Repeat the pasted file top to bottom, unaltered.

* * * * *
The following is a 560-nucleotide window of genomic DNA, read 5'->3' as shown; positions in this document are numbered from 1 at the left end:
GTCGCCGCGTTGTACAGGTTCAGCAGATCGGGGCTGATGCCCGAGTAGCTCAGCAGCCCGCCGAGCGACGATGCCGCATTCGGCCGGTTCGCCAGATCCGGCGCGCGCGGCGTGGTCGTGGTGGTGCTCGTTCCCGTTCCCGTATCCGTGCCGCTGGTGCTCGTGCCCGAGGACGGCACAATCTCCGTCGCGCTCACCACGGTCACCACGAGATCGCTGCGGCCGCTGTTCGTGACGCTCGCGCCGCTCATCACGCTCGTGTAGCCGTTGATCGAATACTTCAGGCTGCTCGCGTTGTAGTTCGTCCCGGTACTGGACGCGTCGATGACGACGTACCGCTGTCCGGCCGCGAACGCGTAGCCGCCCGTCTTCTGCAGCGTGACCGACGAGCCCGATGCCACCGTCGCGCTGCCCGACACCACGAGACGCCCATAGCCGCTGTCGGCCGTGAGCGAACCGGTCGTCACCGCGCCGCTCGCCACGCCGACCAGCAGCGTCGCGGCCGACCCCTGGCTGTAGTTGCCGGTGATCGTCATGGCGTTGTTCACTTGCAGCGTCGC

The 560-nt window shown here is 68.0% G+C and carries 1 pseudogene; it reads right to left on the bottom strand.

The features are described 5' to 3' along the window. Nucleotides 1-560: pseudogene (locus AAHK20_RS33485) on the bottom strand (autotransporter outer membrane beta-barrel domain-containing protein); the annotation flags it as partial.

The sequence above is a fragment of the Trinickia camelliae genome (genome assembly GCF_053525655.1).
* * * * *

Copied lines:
The following is a 560-nucleotide window of genomic DNA, read 5'->3' as shown; positions in this document are numbered from 1 at the left end:
GTCGCCGCGTTGTACAGGTTCAGCAGATCGGGGCTGATGCCCGAGTAGCTCAGCAGCCCGCCGAGCGACGATGCCGCATTCGGCCGGTTCGCCAGATCCGGCGCGCGCGGCGTGGTCGTGGTGGTGCTCGTTCCCGTTCCCGTATCCGTGCCGCTGGTGCTCGTGCCCGAGGACGGCACAATCTCCGTCGCGCTCACCACGGTCACCACGAGATCGCTGCGGCCGCTGTTCGTGACGCTCGCGCCGCTCATCACGCTCGTGTAGCCGTTGATCGAATACTTCAGGCTGCTCGCGTTGTAGTTCGTCCCGGTACTGGACGCGTCGATGACGACGTACCGCTGTCCGGCCGCGAACGCGTAGCCGCCCGTCTTCTGCAGCGTGACCGACGAGCCCGATGCCACCGTCGCGCTGCCCGACACCACGAGACGCCCATAGCCGCTGTCGGCCGTGAGCGAACCGGTCGTCACCGCGCCGCTCGCCACGCCGACCAGCAGCGTCGCGGCCGACCCCTGGCTGTAGTTGCCGGTGATCGTCATGGCGTTGTTCACTTGCAGCGTCGC

The 560-nt window shown here is 68.0% G+C and carries 1 pseudogene; it reads right to left on the bottom strand.

The features are described 5' to 3' along the window. Nucleotides 1-560: pseudogene (locus AAHK20_RS33485) on the bottom strand (autotransporter outer membrane beta-barrel domain-containing protein); the annotation flags it as partial.

The sequence above is a fragment of the Trinickia camelliae genome (genome assembly GCF_053525655.1).